A surrealist sketch of a scene in a ballet. Dancing figures surround a tree, and in the background is a building with two conical roofs and a balcony, from which figures look down on the scene below.

Las majas desnudas (Sketch for Carmen)

lower left:
del carro las majas desnudas de Goya [from the car the nude majas of Goya]
el naranjero [the orange tree]

lower right:
el balcón para la maja [the balcony for the maja]
el techo de cutis [the skin roof]
los chulos negros [the black chulos]

Note: Upon moving to New York in 1939, Matta’s career flourished as he took inspiration from his new home and a circle of contemporary artists and intellectuals. He became transfixed by the opera Carmen, obsessed with the tragic arc of the epononymous character, and he completed a series of works with this theme. This drawing served as a design for an intended ballet adaption of Carmen arranged by Pavel Tchelitchew, a Surrealist artist with a deep interest in ballet who worked as a costume and set designer. Matta described this project in his notebook:

“Lipchitz said in New York that my personality reminded him of Picasso’s personality when he arrived in Paris at the beginning of the century. This enthusiasm and this faith in miracles. Picasso arrived like an innocent with a joy of believing in everything.
We are deformed by the idea of the tragic, we believe poetry and art can only happen from this perspective of life, pain, suffering, martyrdom, heroism, feelings linked to death. Whereas creativity comes from singing.
All those who arrived from Paris and moved to New York, were looking for, consciously or unconsciously, benefits. We wanted to do a ballet around Tchelitchew, probably with Lichine and Balanchine.
Thcelitchew was the most vibrant, with plenty of humor, independence, recklessness, the most Parisian in exile.
I proposed Carmen. Personally, I saw Carmen as the toro of the bullfight; the insurmountable woman for whom the sacred love, is her own execution.”[1]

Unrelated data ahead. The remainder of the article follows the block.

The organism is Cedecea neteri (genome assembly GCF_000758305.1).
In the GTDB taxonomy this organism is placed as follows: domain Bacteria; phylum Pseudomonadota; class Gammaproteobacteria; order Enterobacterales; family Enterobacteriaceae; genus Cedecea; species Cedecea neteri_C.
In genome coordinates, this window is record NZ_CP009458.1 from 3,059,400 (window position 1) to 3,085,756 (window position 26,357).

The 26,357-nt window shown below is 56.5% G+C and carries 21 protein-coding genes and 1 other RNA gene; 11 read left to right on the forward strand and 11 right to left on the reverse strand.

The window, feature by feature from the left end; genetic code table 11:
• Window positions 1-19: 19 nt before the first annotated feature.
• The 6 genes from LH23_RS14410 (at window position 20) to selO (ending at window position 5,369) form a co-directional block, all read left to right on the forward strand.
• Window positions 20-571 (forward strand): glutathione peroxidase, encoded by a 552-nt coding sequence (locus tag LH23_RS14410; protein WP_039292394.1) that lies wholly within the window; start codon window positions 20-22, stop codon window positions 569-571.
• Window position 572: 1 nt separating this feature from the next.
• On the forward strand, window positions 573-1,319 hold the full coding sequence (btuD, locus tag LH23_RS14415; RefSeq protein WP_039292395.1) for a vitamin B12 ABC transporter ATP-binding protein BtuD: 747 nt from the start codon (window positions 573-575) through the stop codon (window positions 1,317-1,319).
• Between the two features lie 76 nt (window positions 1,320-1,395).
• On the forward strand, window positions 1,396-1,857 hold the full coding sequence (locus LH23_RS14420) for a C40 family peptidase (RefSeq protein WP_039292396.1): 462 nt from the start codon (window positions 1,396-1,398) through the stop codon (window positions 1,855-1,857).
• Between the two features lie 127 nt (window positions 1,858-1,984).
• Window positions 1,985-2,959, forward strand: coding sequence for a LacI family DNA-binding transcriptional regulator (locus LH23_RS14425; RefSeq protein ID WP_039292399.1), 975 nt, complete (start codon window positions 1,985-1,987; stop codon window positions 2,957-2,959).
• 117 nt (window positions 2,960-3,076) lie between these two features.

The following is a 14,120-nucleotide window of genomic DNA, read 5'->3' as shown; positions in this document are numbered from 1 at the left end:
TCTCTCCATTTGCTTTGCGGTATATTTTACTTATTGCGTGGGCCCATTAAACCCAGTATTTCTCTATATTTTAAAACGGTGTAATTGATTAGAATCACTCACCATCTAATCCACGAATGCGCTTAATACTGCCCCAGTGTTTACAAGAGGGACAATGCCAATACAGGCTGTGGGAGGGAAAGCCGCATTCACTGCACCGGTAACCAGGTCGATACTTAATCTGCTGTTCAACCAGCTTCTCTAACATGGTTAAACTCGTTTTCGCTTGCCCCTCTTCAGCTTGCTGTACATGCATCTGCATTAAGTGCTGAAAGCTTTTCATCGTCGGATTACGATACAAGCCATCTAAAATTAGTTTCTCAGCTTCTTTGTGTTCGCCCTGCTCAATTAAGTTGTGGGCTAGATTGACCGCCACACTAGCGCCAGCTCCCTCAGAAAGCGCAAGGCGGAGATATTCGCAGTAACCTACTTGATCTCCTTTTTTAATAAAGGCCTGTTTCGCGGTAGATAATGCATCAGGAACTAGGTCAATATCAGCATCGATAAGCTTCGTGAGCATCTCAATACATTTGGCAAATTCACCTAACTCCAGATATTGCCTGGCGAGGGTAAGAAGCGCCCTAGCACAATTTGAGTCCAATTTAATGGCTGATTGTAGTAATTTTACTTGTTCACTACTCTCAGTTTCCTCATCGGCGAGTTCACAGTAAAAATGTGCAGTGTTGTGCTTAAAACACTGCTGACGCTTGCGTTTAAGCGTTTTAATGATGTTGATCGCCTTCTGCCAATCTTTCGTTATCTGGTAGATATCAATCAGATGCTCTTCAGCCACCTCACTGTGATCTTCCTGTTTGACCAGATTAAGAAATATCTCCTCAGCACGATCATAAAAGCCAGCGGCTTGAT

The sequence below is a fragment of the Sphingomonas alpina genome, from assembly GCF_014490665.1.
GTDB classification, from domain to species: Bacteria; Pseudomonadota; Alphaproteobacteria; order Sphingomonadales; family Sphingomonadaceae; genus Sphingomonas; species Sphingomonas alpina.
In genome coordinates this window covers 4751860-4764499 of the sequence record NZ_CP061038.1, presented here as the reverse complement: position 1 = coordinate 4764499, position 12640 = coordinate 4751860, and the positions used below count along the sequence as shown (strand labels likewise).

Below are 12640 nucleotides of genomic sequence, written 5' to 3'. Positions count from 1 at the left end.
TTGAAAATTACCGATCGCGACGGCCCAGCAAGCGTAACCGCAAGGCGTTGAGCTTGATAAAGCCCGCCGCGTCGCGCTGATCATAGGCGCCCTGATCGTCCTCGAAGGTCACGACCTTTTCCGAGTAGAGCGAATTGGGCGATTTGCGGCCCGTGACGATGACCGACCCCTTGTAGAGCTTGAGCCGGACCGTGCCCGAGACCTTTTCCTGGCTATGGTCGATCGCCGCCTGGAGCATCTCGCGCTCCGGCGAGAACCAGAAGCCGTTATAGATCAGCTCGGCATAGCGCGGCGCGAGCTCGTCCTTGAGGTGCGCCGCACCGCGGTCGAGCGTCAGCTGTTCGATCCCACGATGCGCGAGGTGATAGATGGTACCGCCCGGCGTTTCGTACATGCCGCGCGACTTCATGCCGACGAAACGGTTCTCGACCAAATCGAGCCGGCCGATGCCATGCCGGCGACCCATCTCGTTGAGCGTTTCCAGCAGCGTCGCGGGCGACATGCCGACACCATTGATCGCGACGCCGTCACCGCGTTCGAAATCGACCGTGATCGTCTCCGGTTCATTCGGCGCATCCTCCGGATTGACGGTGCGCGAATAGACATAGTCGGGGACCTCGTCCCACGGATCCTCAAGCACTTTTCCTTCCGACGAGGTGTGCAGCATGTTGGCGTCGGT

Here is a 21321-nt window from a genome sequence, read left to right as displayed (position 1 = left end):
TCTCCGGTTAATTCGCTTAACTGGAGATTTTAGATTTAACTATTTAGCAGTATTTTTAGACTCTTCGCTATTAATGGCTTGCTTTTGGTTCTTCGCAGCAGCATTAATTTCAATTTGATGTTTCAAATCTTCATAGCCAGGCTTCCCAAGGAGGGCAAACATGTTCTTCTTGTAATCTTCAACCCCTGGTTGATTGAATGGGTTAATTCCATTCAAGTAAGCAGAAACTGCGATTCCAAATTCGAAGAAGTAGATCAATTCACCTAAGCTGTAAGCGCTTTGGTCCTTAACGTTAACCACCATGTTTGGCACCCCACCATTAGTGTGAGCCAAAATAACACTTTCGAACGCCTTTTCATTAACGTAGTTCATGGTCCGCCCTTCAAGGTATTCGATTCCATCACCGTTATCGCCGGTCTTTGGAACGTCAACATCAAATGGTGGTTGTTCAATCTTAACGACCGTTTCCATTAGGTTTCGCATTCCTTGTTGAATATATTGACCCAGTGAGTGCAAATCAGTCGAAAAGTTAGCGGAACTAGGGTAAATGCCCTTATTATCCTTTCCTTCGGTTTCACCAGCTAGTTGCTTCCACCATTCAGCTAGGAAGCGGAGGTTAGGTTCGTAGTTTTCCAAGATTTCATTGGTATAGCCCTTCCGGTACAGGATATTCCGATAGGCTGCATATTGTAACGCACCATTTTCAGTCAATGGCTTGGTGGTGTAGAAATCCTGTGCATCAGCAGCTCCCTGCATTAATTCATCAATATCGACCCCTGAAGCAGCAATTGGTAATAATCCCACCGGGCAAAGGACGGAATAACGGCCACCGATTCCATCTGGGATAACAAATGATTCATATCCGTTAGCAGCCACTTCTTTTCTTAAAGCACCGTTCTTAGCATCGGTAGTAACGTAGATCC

Matta completed a series of designs for the show, and this one is marked with several stage notes. In one inscription, “las majas desnudas de Goya,” he references Francisco Goya’s painting La maja desnuda (c. 1797 – 1800), linking Carmen to Goya’s iconic subject. Another inscription, “el balcón para la maja” brings to mind Goya’s painting Las majas en el balcón (c. 1808 – 14).  In 19th century Spain, “majos,”“majas” and “chulos” were people considered to be lower class, who dressed in elaborate outfits which were often exaggerations of traditional Spanish dress. They were a favorite subject of many 19th century Spanish painters, and majas were often shown as fiery and flirtatious women, and sometimes as courtesans. Their style of dress influenced the outfit of Carmen, a gypsy, in the first production of the opera by Georges Bizet which opened in Paris in 1875.

In this scene, Matta depicts the dancers in the fanciful costumes of majas and chulos. The male dancers wear britches with colorful stockings and heeled shoes, while the central female figure has a vibrantly colored dress. Her lace mantilla encircles her, held on by the peineta [comb] on her head, which can also be seen on the women on the balcony.

While this drawing served as a set design, it is also exemplifies Matta’s artistic style. The late 30’s and early 40’s were formative years for Matta, as he was embraced by the Surrealists and developed his own vision, exploring spatial dimensions, the psyche, and the structures and metamorphoses of organic forms in his “psychological morphologies.” The composition of this scene has an operatic quality, and the figures radiate a frenetic energy and movement. The whole scene feels alive. The forms of the figures, the landscape, and the structures are all rendered in Matta’s unmistakable style. Discussing his move to the United States, Matta explained, “When I arrived in the United States, I started talking about the earth. In these pictures I tried to show, not landscape which is ‘scenery’– a scene of the earth– but the earth as something terrific, burning, changing, transforming, growing.”[2] Although this ballet was never realized, Matta’s designs create a vivid tableau which are a testament to the collaborative spirit of the era and the influence that his work had on American artists.

[1] Germana Ferrari, Matta, Inter-Morphological Views, Notebook No. 1 1936 – 1944, Sistan Limited, 1987, p. 113 (translated into English)

[2] O. Berggruen, “The Architecture of Desire,” translated by A. Cremin, exh. cat., Matta 1936-1944: Début d’un nouveau monde, Paris, 2004, p. 17

More Works by Roberto Matta